Modified Triumph Speed Twin Wears the Black and Gold Colorway Better Than Most

Triumph Speed Twin 14 photos
Photo: Unikat Motorworks
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Unikat Motorworks of Wroclaw, Poland is the sort of firm that never does things by halves, and we’ve seen what they can pull off many times before. Shop boss Grzegorz Korczak used to be an accomplished filmmaker by trade, but fate led him down a different path back in 2013. This is the year that Unikat was founded, taking Sir Korczak down the path of motorcycle customization.
The workshop would gradually expand over the coming decade, with tons of incredible machines put together along the way. According to their website, Grzegorz and his team have thus far tackled more than 200 custom projects of all shapes and sizes – an impressive figure, to say the least! What you’re seeing here is the latest one-off to roll out of their garage in Wroclaw, and we totally dig it for many reasons.

As their starting point for this endeavor, the Unikat squad used a Triumph Speed Twin 1200 from the model-year 2019. It comes equipped with a liquid-cooled 1,200cc parallel-twin good for up to 96 hp and just under 83 pound-feet (112 Nm) of torque. The motorcycle’s suspension and brakes are nothing to sneeze at, either, and we can probably all agree that its looks are also pretty charming.

Grzegorz and his teammates knew they could improve the suspension package, though, so that’s where their overhaul began once the bike had been dismantled. The 41 mm (1.6-inch) cartridge forks saw their internals removed, and the OEM shock absorbers got ditched altogether. A premium selection of Bitubo components have been fitted in their stead, offering full adjustability fore and aft.

Unikat did away with the factory wheels, as well, so as to make room for lighter Kineo substitutes measuring 17 inches on both ends. Their rims are enveloped in K73 rubber from Heidenau, originally designed for supermotos but well-suited for this scrambled Speed Twin. Unlike the specimen’s suspension hardware, its brakes were left pretty much unchanged during the overhaul. The same goes for the engine’s internal workings.

Triumph Speed Twin
Photo: Unikat Motorworks
As a matter of fact, the only change that took place in the powertrain department had to do with the exhaust system. The stock headers have been retained, but they now terminate in custom-built reverse megaphone silencers manufactured in-house. On the other hand, the torquey vertical twin still breathes through the original airbox as opposed to aftermarket pod filters. Now, let’s talk about the updated bodywork worn by this head-turner.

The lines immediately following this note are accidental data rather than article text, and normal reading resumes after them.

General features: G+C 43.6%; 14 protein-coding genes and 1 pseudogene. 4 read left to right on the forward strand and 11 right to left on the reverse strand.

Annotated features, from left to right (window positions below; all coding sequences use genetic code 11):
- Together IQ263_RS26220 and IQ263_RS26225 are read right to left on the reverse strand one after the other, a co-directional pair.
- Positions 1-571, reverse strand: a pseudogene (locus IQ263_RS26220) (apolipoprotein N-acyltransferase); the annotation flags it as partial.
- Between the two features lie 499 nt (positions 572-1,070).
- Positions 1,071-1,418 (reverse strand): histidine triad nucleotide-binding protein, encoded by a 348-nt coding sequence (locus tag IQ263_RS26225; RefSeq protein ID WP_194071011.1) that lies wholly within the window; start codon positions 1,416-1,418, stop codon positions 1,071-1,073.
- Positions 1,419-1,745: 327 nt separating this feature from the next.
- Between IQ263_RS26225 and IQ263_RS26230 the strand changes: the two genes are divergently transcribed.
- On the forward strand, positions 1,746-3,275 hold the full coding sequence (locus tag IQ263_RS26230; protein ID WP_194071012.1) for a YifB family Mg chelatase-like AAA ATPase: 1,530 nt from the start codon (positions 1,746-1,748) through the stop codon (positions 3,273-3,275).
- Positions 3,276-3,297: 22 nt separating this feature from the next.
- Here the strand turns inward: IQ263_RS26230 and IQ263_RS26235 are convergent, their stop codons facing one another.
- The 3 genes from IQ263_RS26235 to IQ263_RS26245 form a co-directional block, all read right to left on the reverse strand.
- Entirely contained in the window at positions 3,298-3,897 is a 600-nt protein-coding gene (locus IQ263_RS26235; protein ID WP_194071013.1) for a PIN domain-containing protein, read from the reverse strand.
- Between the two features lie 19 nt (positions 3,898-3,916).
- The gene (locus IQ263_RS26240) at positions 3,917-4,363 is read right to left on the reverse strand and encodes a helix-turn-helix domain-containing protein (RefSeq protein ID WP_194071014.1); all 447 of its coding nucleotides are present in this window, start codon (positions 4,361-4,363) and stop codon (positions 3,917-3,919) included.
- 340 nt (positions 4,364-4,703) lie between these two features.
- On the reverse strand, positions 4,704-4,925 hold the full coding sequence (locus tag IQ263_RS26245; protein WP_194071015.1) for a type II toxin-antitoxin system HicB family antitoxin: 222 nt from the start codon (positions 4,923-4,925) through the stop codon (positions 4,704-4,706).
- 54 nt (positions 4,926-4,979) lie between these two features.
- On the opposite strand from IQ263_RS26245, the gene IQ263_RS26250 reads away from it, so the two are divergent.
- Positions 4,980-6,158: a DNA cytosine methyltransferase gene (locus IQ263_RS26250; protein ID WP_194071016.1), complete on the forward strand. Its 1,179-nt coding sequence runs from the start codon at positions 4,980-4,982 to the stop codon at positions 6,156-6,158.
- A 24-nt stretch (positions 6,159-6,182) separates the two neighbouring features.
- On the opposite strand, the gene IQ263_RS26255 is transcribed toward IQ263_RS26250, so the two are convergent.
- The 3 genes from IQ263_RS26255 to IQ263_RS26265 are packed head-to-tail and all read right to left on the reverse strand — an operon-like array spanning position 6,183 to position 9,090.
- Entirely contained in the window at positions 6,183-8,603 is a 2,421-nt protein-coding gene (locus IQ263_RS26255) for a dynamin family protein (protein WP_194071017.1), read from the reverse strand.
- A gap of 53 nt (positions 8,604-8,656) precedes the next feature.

The Speed Twin’s fuel tank is the only factory garment left in play, wearing a new aluminum filler cap to keep things looking nice and clean. Moving southward, we come across a gorgeous solo saddle fabricated from scratch, featuring black leather upholstery and yellow stitching for ample contrast. This bike may be a scrambler, but it does come with a bespoke tail unit oozing cafe racer vibes.

Moreover, there is a discreet rear fender located beneath the tail, preventing road debris from going where it shouldn’t. A slender alloy mudguard can also be spotted at the front, right ahead of a pointy, off-the-shelf belly pan supplied by Renstall Moto. Unikat’s custom bike connoisseurs really went to town in the cockpit, deleting the OEM handlebar in favor of a flat substitute originally designed for drag racers.

Triumph Speed Twin
Photo: Unikat Motorworks
Stylish leather grips and billet aluminum control levers are also present in that area, along with bar-end mirrors and turn signals from Motogadget’s catalog. The standard headlight and its accompanying brackets have been retained, but a yellow-tinted lens replaces the clear factory part for added pizzazz. At the back, lighting comes from multi-function Highsider LEDs acting as both taillights and turn signals.

The license plate lives nice and low on the left-hand side, supported by a custom swingarm-mounted bracket. CNC-machined foot pegs from LSL are also present on the flanks, rounding out the long list of premium accessories used on this modded Triumph. Before wrapping things up and calling it a day, Unikat Motorworks had to take care of the motorcycle’s paint job. Simple though it may be, the color scheme is a perfect match for their scrambled gem.

Black was used as the base color in a mixture of gloss and matte finishes, but then there are the snazzy gold highlights used all throughout this stunning Speed Twin. They complement the Kineo rims and headlight lens perfectly, with pinches of gold making their way onto many of the bike’s nuts and bolts for visual continuity. Furthermore, the exhaust system was cloaked in a stealthy layer of ceramic coating.

All things considered, this conversion wasn’t as complex as some of Unikat’s other builds, but it did make an already-beautiful machine even sexier. The black paint is abundant without being overused, while the gold accents bring about a touch of elegance perfect for Triumph’s modern classic. Every modification performed here is impeccable, which is what we’ve come to expect from this Polish bike-modding clinic.
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About the author: Silvian Secara
Silvian Secara profile photo

A bit of an artist himself, Silvian sees two- and four-wheeled machines as a form of art, especially restomods and custom rides. Oh, and if you come across a cafe racer article on our website, it’s most likely his doing.
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